My boss has invited me to watch Lincoln City v FC Halifax on Saturday. He used to play for the Shaymen. I'm hearing the Imps just launch it these days, so turn down his kind offer. The little U16 team I run on Saturday's have been rained off against Mansfield Town in the Notts FA Shield. Lord knows why they are in the competition, as most of their boys will be offered scholarships next season, while we're just a village team. I rib their Head of Youth, John Ramshaw, who is down in Devon with the First Team for the Stags' clash with Plymouth Argyle.
The weather forecast looks depressing with wind and rain sweeping in from the west. News looks encouraging from Ashton under-Lyne though, with both their Evostik teams hopeful of some play tomorrow. The Tameside Stadium and Hurst Cross have been on my radar for some time now.
Mrs P will be sauntering around some dreadful retail park in Thurmanston, near Leicester as I get to grips with cleaning the bathroom - it's the only job I'm any good at. Murphy is rocking on his swing to 10CC's 'Life is a Minestrone.' All's good on the M1. I turn off at Junction 35A and by-pass the town of Stocksbridge. What a super ground they have there. I've fond memories of seeing FC United of Manchester play there a few years ago.
I head up the tight back streets in the High Peak village of Tintwistle and sling the 'Rolls Royce' in the car park of the Bulls Head. A familiar figure comes bounding up to me. It's Stanley the mongrel from four years ago. I order up a ham sandwich and some hand-cooked chips. Stanley perches his chin on my knee and slavers down my jeans. He about takes my fingers off when I offer him some ham. I wash it down with an award-winning Wren's Nest from Howard Town in Glossop.
Rich and famous born in Ashton under-Lyne include: Britain's first Foreign Secretary, Margaret Beckett, Arthur Brooke, founder of the Brooke Bond Tea Company, singer-songwriter George Formby, Sir Geoff Hurst, Last of the Summer Wine actor Brian Wilde, 'Tracey Barlow' off Corrie, actor Ronald Fraser, cricketers Andrew Harris, Harry Pilling and Gary Yates and the footballers Alan Wright and Mark Robins.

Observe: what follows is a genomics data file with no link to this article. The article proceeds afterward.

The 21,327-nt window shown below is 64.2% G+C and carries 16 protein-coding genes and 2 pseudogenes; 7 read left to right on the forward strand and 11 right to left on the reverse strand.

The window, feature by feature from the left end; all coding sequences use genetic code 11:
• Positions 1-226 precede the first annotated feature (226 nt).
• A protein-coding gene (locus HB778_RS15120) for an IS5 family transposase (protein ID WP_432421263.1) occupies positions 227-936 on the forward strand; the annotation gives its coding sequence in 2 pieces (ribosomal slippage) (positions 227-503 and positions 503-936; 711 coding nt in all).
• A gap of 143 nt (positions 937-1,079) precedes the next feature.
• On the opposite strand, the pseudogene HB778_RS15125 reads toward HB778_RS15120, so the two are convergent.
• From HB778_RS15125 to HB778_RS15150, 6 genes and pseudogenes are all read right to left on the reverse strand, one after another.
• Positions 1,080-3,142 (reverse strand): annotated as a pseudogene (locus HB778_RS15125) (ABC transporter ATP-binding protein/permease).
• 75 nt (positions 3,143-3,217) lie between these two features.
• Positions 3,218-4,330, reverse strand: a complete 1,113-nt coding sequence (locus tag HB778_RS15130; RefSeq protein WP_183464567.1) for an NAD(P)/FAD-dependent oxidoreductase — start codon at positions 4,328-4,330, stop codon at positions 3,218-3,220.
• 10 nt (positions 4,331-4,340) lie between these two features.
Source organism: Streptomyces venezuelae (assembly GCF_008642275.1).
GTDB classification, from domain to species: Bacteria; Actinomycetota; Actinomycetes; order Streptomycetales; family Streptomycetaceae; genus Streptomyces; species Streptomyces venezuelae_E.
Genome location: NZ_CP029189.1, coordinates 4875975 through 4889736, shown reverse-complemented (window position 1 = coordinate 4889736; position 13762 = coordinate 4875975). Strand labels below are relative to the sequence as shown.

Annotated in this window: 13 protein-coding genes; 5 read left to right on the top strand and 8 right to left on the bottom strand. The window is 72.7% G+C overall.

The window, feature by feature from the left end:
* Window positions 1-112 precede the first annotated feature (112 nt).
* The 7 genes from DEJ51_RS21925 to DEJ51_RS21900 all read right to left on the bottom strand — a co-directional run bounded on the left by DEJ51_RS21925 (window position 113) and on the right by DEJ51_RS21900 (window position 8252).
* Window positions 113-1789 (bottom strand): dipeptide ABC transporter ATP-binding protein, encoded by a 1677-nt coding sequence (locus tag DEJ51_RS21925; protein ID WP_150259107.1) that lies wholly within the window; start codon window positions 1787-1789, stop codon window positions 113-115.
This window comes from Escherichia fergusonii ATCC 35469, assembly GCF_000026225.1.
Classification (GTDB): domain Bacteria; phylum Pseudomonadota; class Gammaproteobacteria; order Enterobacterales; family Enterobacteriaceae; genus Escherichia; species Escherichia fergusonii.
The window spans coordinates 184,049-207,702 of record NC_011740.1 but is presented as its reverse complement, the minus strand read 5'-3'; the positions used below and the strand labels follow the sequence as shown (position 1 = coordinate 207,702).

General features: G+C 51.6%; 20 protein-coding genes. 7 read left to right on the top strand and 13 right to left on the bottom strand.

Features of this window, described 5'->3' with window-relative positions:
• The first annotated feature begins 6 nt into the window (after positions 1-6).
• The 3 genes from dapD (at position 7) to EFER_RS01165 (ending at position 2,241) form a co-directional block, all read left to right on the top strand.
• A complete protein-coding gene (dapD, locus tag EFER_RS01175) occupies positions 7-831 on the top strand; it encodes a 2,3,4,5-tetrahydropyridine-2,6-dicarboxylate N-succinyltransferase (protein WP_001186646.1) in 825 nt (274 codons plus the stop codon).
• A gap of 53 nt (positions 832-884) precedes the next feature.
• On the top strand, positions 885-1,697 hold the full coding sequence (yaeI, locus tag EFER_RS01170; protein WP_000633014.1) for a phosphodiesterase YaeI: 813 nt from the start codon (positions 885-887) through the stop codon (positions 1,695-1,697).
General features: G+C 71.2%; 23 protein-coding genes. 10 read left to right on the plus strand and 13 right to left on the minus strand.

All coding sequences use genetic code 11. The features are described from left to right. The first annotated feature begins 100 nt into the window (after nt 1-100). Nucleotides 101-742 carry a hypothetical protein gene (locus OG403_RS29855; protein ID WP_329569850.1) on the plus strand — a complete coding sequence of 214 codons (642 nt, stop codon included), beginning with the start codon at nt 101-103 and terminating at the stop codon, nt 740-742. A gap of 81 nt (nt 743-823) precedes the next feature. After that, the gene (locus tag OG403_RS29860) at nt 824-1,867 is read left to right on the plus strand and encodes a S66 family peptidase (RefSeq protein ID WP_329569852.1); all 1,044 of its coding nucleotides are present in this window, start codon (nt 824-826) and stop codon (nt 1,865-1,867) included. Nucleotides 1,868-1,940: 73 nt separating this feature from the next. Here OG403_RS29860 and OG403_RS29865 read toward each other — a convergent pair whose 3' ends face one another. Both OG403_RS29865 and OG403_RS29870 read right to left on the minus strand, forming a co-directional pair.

It's a bit ropey for parking. I squeeze the car in the last available spot, smack opposite the Social Club. I have another pint. The dying embers of QPR v Burnley are featured on Sky. The room is full of noise and laughter. I really like the joint.
Chuffing hell it's blowing a gale. I need to find a bolt-hole to escape from it. I stand in front of a brick wall that shields me from the elements. Christ on a bike, how old is this referee? He looks about 16 years old.
There's a guy behind the far goal dressed in coaching gear bawling out instructions to the Ashton players. In eight years of groundhopping I've never witnessed this before. He's like Brian Glover in Kes.
Poor old Rushall's luck worsens on 45 minutes with Martin Pilkington finishing for the second time of asking. Jesus wept, the DJ plays two in a row from Olly Murs and Robbie Williams. I hide in the Club Shop, which is an Aladdin's Cave of it's own. I clock a guy at the tea bar pouring half a pot of pepper into a polysteyrene cup of steaming hot Bovril - it must be a northern delicacy.
There's a late start to the second period as the 22 year old referee finishes delivering Saturday's edition of the Manchester Evening News. It hoses it down for the second half as Ashton continue to pour forward. They hit the woodwork twice as Rushall throw men forward and chance their arm. I exit at bang on 90 minutes to thaw out in the Rolls Royce.
Man of the Match: The Ref (He was really good)